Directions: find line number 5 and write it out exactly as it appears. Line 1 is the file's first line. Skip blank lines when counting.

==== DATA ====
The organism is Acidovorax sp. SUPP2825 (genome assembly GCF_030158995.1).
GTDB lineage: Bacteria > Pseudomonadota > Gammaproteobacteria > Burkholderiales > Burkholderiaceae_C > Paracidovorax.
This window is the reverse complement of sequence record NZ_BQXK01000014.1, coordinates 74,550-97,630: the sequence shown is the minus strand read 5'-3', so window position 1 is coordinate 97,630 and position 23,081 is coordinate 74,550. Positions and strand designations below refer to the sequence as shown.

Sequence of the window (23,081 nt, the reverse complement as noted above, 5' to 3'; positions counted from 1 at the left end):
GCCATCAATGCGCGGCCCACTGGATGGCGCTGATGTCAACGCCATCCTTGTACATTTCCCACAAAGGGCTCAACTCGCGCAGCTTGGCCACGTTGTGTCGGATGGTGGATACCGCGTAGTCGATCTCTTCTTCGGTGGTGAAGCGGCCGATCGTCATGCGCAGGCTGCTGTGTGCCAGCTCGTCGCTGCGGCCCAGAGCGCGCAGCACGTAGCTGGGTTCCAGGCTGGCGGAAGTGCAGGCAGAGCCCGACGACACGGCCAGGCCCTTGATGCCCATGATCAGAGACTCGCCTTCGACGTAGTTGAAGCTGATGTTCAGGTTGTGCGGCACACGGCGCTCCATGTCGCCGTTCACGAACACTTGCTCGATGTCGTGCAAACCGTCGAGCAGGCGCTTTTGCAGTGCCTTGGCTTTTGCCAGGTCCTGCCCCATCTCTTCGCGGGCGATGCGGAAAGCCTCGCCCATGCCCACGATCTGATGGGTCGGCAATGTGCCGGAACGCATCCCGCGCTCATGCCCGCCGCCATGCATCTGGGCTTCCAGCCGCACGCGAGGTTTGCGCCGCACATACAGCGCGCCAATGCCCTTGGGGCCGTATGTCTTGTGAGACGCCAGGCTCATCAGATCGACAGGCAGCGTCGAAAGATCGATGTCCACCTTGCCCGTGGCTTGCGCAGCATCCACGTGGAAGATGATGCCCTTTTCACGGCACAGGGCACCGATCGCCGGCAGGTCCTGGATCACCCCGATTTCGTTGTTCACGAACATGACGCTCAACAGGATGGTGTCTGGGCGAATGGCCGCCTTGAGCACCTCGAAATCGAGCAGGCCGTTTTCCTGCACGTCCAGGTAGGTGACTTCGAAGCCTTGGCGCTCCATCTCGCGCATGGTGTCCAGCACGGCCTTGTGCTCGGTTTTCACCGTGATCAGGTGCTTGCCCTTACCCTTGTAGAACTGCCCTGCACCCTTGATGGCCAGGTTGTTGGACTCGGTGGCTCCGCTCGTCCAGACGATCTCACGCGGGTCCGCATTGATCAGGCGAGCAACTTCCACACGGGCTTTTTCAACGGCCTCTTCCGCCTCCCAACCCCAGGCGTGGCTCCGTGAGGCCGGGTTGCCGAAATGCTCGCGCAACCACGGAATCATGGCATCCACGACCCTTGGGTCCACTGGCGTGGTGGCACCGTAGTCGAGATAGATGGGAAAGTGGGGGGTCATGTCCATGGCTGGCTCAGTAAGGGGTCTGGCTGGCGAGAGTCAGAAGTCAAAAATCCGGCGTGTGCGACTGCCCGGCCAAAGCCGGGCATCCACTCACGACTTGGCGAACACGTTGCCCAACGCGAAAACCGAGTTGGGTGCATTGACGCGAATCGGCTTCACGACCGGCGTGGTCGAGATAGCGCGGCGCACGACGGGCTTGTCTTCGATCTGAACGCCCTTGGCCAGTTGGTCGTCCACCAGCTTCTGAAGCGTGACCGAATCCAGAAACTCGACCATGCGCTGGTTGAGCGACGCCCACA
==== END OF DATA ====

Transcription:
GCCATCAATGCGCGGCCCACTGGATGGCGCTGATGTCAACGCCATCCTTGTACATTTCCCACAAAGGGCTCAACTCGCGCAGCTTGGCCACGTTGTGTCGGATGGTGGATACCGCGTAGTCGATCTCTTCTTCGGTGGTGAAGCGGCCGATCGTCATGCGCAGGCTGCTGTGTGCCAGCTCGTCGCTGCGGCCCAGAGCGCGCAGCACGTAGCTGGGTTCCAGGCTGGCGGAAGTGCAGGCAGAGCCCGACGACACGGCCAGGCCCTTGATGCCCATGATCAGAGACTCGCCTTCGACGTAGTTGAAGCTGATGTTCAGGTTGTGCGGCACACGGCGCTCCATGTCGCCGTTCACGAACACTTGCTCGATGTCGTGCAAACCGTCGAGCAGGCGCTTTTGCAGTGCCTTGGCTTTTGCCAGGTCCTGCCCCATCTCTTCGCGGGCGATGCGGAAAGCCTCGCCCATGCCCACGATCTGATGGGTCGGCAATGTGCCGGAACGCATCCCGCGCTCATGCCCGCCGCCATGCATCTGGGCTTCCAGCCGCACGCGAGGTTTGCGCCGCACATACAGCGCGCCAATGCCCTTGGGGCCGTATGTCTTGTGAGACGCCAGGCTCATCAGATCGACAGGCAGCGTCGAAAGATCGATGTCCACCTTGCCCGTGGCTTGCGCAGCATCCACGTGGAAGATGATGCCCTTTTCACGGCACAGGGCACCGATCGCCGGCAGGTCCTGGATCACCCCGATTTCGTTGTTCACGAACATGACGCTCAACAGGATGGTGTCTGGGCGAATGGCCGCCTTGAGCACCTCGAAATCGAGCAGGCCGTTTTCCTGCACGTCCAGGTAGGTGACTTCGAAGCCTTGGCGCTCCATCTCGCGCATGGTGTCCAGCACGGCCTTGTGCTCGGTTTTCACCGTGATCAGGTGCTTGCCCTTACCCTTGTAGAACTGCCCTGCACCCTTGATGGCCAGGTTGTTGGACTCGGTGGCTCCGCTCGTCCAGACGATCTCACGCGGGTCCGCATTGATCAGGCGAGCAACTTCCACACGGGCTTTTTCAACGGCCTCTTCCGCCTCCCAACCCCAGGCGTGGCTCCGTGAGGCCGGGTTGCCGAAATGCTCGCGCAACCACGGAATCATGGCATCCACGACCCTTGGGTCCACTGGCGTGGTGGCACCGTAGTCGAGATAGATGGGAAAGTGGGGGGTCATGTCCATGGCTGGCTCAGTAAGGGGTCTGGCTGGCGAGAGTCAGAAGTCAAAAATCCGGCGTGTGCGACTGCCCGGCCAAAGCCGGGCATCCACTCACGACTTGGCGAACACGTTGCCCAACGCGAAAACCGAGTTGGGTGCATTGACGCGAATCGGCTTCACGACCGGCGTGGTCGAGATAGCGCGGCGCACGACGGGCTTGTCTTCGATCTGAACGCCCTTGGCCAGTTGGTCGTCCACCAGCTTCTGAAGCGTGACCGAATCCAGAAACTCGACCATGCGCTGGTTGAGCGACGCCCACA